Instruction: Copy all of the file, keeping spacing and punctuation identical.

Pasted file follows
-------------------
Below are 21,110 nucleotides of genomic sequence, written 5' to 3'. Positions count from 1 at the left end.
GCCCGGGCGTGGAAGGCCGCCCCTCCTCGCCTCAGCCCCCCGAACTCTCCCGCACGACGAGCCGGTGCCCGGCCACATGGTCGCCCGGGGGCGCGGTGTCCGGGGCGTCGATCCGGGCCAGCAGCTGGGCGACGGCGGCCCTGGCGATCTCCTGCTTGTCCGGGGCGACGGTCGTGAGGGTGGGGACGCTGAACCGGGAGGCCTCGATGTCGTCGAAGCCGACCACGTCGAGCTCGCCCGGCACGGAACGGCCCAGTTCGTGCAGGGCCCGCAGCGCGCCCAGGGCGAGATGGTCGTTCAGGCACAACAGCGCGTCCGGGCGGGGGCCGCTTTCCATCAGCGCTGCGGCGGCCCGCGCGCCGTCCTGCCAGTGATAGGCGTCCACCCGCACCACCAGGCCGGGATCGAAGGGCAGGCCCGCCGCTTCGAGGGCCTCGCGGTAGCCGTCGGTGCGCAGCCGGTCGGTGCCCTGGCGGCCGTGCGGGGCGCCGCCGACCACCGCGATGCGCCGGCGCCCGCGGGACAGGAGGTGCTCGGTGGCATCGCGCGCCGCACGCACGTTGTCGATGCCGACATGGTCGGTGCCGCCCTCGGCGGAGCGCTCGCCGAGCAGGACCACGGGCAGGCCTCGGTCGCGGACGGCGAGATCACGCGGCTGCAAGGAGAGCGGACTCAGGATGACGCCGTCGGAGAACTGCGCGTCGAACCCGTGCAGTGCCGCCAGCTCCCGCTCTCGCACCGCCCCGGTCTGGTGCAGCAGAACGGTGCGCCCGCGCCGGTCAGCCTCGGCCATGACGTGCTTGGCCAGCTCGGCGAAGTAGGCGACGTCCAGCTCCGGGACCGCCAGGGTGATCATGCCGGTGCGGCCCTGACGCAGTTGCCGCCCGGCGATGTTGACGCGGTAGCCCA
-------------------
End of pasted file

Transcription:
Below are 21,110 nucleotides of genomic sequence, written 5' to 3'. Positions count from 1 at the left end.
GCCCGGGCGTGGAAGGCCGCCCCTCCTCGCCTCAGCCCCCCGAACTCTCCCGCACGACGAGCCGGTGCCCGGCCACATGGTCGCCCGGGGGCGCGGTGTCCGGGGCGTCGATCCGGGCCAGCAGCTGGGCGACGGCGGCCCTGGCGATCTCCTGCTTGTCCGGGGCGACGGTCGTGAGGGTGGGGACGCTGAACCGGGAGGCCTCGATGTCGTCGAAGCCGACCACGTCGAGCTCGCCCGGCACGGAACGGCCCAGTTCGTGCAGGGCCCGCAGCGCGCCCAGGGCGAGATGGTCGTTCAGGCACAACAGCGCGTCCGGGCGGGGGCCGCTTTCCATCAGCGCTGCGGCGGCCCGCGCGCCGTCCTGCCAGTGATAGGCGTCCACCCGCACCACCAGGCCGGGATCGAAGGGCAGGCCCGCCGCTTCGAGGGCCTCGCGGTAGCCGTCGGTGCGCAGCCGGTCGGTGCCCTGGCGGCCGTGCGGGGCGCCGCCGACCACCGCGATGCGCCGGCGCCCGCGGGACAGGAGGTGCTCGGTGGCATCGCGCGCCGCACGCACGTTGTCGATGCCGACATGGTCGGTGCCGCCCTCGGCGGAGCGCTCGCCGAGCAGGACCACGGGCAGGCCTCGGTCGCGGACGGCGAGATCACGCGGCTGCAAGGAGAGCGGACTCAGGATGACGCCGTCGGAGAACTGCGCGTCGAACCCGTGCAGTGCCGCCAGCTCCCGCTCTCGCACCGCCCCGGTCTGGTGCAGCAGAACGGTGCGCCCGCGCCGGTCAGCCTCGGCCATGACGTGCTTGGCCAGCTCGGCGAAGTAGGCGACGTCCAGCTCCGGGACCGCCAGGGTGATCATGCCGGTGCGGCCCTGACGCAGTTGCCGCCCGGCGATGTTGACGCGGTAGCCCA